The central message in the story is that Orchis hates mutants, sees them as different, wishes to marginalize and even physically destroy them. They are an out-and-out hate group rendered on the comic page, a direct reflection of the so-called 'mutant metaphor' of the X-Men as stand-ins for real marginalized people that is a necessary part of Orchis' mission.
The problem then is that watching a fictional hate group commit fictional mass violence against a population of fictional marginalized people feels a lot like inviting readers to witness a hate crime. The thrill that comes from 2023's Hellfire Gala feels a lot less like a tragic superhero story and way more like standing inside the carnage of the very real hate crimes that currently fill the news in the United States on a seemingly unending basis.
Marvel is forcing the 'mutant metaphor' back to the forefront by resuming the X-Men's long-past-its-expiration-date "hated and feared" status quo, once again only embracing the concept of mutants as marginalized people in order to widen the impact when Marvel, a publisher primarily led by people who don't share in the metaphor, decides a genocide is in order. It's ugly. It's hard to read. It's disheartening.
I'm not accusing Gerry Duggan or Marvel editorial of anything but failure to consider the long view. I don't think Duggan or any of the creators involved are expressing a repressed attitude towards some marginalized group.
I do think they're not really considering how it feels to be, say, a trans person reading this story, watching what mutants have built for themselves be destroyed while hundreds of thousands of them are apparently killed off panel with a few word balloons, while in the real world legislation is increasingly targeting the lives and liberty of actual living trans people across the United States.
Fiction should reflect life. Stories should be told that confront difficult and even horrifying topics. There is a place where these metaphors should be explored and truths should be exposed through works of fantasy.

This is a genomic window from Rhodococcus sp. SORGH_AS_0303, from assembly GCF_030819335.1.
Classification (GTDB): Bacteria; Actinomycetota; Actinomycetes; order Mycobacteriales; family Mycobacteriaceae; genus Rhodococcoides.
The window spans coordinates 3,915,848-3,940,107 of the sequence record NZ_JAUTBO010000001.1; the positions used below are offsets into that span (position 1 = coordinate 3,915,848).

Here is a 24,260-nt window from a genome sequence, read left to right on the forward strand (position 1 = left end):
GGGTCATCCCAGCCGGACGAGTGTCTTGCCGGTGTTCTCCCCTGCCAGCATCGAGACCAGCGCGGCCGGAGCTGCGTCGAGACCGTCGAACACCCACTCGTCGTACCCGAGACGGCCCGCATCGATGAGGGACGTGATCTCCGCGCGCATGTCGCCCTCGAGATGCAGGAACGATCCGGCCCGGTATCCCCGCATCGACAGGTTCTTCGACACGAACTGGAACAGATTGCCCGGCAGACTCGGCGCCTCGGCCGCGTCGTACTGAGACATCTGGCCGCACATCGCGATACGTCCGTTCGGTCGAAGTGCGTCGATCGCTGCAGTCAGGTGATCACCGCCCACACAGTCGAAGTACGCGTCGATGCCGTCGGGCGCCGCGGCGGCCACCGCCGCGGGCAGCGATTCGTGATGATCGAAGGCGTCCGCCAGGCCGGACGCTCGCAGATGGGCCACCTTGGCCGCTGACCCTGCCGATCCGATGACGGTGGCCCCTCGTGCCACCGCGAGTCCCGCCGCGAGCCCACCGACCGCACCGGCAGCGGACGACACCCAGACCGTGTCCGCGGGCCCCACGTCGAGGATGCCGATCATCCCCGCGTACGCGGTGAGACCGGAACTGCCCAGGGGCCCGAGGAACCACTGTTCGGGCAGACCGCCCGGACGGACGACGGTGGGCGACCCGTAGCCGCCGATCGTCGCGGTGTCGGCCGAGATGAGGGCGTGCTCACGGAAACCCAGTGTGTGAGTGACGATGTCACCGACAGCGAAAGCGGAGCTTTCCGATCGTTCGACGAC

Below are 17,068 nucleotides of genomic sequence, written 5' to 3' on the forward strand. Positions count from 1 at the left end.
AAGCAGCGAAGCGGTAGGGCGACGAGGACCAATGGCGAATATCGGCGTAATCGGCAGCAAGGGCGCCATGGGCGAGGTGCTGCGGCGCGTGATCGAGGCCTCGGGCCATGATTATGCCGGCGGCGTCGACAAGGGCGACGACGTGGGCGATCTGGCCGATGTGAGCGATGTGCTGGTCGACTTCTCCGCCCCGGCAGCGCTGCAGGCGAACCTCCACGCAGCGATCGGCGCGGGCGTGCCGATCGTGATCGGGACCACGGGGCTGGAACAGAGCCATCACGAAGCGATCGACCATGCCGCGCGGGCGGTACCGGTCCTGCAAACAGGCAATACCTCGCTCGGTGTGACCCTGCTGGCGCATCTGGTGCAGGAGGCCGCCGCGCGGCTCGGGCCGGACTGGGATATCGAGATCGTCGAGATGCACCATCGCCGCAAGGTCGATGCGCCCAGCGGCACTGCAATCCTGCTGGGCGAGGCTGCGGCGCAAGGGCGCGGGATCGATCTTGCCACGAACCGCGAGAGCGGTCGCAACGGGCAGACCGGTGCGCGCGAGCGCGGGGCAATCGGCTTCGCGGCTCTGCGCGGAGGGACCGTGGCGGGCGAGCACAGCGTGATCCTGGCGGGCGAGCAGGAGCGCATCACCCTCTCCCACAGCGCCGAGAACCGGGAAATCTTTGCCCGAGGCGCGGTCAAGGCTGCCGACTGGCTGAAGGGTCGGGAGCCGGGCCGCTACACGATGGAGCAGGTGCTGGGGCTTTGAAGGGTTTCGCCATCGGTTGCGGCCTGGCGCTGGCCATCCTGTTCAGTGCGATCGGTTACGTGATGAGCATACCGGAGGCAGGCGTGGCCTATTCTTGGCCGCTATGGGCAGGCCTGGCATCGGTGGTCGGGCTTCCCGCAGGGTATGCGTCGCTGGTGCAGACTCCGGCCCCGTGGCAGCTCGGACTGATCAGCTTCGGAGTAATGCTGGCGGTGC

But it's feeling more and more like Marvel Comics only wants to acknowledge those ideas when it's time to destroy them, without thought for how the metaphor actually reflects the real world and the people in it.
"We are mutant. We only know the fight. Resist."
These are some of Jean Grey's last words as she dies, psychically steeling Firestar for her role in the post-Krakoa future. But they read far more ominously than the script likely intends, because they belie the real-world neoliberal approach to "co-existence" that is intent on always casting marginalized people to the side, asking us to "resist," and promising us that they're doing all they can to slow down a moving train of violent bigotry without ever actually putting on the brakes.
This makes Jean's line come off almost like a bad punchline - an expression of the "best we can do"-style politics of the real world. It may as well come with a hashtag.
Marvel's 'mutant metaphor' asks marginalized people to see ourselves in the X-Men, to project a fantasy of personal power onto our own circumstances. It flattens narratives of real-world bigotry in favor of superhero drama. But the end point is always the same: hated and feared and hunted. Genocide. It hurts to be asked to see myself in a population that, even in fiction, can't be allowed to move on from an existence of desperation and the ramifications of bigotry.